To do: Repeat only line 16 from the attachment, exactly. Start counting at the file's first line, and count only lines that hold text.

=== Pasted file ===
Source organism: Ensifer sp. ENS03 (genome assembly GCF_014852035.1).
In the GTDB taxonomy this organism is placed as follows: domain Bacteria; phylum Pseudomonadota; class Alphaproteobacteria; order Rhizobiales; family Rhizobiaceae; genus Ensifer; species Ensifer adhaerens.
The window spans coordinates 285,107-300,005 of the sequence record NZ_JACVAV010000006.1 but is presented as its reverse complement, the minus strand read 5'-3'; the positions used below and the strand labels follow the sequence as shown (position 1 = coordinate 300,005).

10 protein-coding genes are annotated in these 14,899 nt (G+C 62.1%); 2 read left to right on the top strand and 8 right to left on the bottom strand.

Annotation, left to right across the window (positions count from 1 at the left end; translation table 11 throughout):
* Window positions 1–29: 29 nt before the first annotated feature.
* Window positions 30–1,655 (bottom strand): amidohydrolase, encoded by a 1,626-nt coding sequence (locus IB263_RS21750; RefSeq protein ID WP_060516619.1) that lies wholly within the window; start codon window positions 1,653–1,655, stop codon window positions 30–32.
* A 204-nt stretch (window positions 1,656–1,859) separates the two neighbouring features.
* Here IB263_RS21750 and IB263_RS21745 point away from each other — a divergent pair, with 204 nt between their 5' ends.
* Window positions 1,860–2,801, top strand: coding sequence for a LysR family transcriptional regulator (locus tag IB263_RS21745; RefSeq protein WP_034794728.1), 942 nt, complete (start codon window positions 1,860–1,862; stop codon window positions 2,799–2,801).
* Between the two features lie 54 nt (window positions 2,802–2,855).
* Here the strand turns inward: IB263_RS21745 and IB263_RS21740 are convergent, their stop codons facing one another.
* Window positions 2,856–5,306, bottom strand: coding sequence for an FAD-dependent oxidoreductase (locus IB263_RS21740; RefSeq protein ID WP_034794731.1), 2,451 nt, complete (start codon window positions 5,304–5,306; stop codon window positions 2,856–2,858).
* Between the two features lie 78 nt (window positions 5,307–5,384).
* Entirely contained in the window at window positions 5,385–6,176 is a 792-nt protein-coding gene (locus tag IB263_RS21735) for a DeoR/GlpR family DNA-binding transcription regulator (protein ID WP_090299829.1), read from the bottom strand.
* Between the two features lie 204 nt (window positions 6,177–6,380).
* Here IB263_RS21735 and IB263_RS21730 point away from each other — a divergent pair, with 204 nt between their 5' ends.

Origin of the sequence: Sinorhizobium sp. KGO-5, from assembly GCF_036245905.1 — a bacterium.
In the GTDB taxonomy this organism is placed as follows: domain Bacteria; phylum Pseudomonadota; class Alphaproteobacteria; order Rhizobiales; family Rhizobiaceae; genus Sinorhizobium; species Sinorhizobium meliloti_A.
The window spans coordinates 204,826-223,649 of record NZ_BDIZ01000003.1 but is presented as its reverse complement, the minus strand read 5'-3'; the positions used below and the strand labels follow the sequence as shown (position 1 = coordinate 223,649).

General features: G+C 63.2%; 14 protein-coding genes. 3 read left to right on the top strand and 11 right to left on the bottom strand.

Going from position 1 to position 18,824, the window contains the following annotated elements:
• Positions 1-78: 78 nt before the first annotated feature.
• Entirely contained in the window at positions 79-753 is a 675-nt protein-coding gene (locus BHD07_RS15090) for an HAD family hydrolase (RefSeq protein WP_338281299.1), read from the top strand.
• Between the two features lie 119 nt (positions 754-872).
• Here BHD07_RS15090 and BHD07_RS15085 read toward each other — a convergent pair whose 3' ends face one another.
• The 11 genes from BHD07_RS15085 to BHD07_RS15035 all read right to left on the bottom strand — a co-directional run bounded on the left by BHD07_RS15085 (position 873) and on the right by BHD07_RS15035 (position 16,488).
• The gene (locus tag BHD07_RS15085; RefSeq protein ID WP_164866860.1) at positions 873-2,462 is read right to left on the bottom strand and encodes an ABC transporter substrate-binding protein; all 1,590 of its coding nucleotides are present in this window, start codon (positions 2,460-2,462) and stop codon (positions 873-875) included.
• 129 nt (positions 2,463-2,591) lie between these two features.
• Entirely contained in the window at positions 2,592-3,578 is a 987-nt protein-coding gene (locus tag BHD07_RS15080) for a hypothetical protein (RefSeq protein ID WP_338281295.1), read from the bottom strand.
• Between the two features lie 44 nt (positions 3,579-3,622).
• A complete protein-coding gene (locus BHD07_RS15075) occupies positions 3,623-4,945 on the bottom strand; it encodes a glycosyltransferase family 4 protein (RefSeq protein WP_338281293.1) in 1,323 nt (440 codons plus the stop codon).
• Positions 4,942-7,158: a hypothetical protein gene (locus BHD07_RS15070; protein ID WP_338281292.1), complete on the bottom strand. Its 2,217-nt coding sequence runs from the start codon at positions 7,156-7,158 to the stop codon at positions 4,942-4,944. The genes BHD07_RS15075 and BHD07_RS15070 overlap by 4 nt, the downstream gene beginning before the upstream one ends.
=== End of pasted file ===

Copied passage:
* Between the two features lie 204 nt (window positions 6,177–6,380).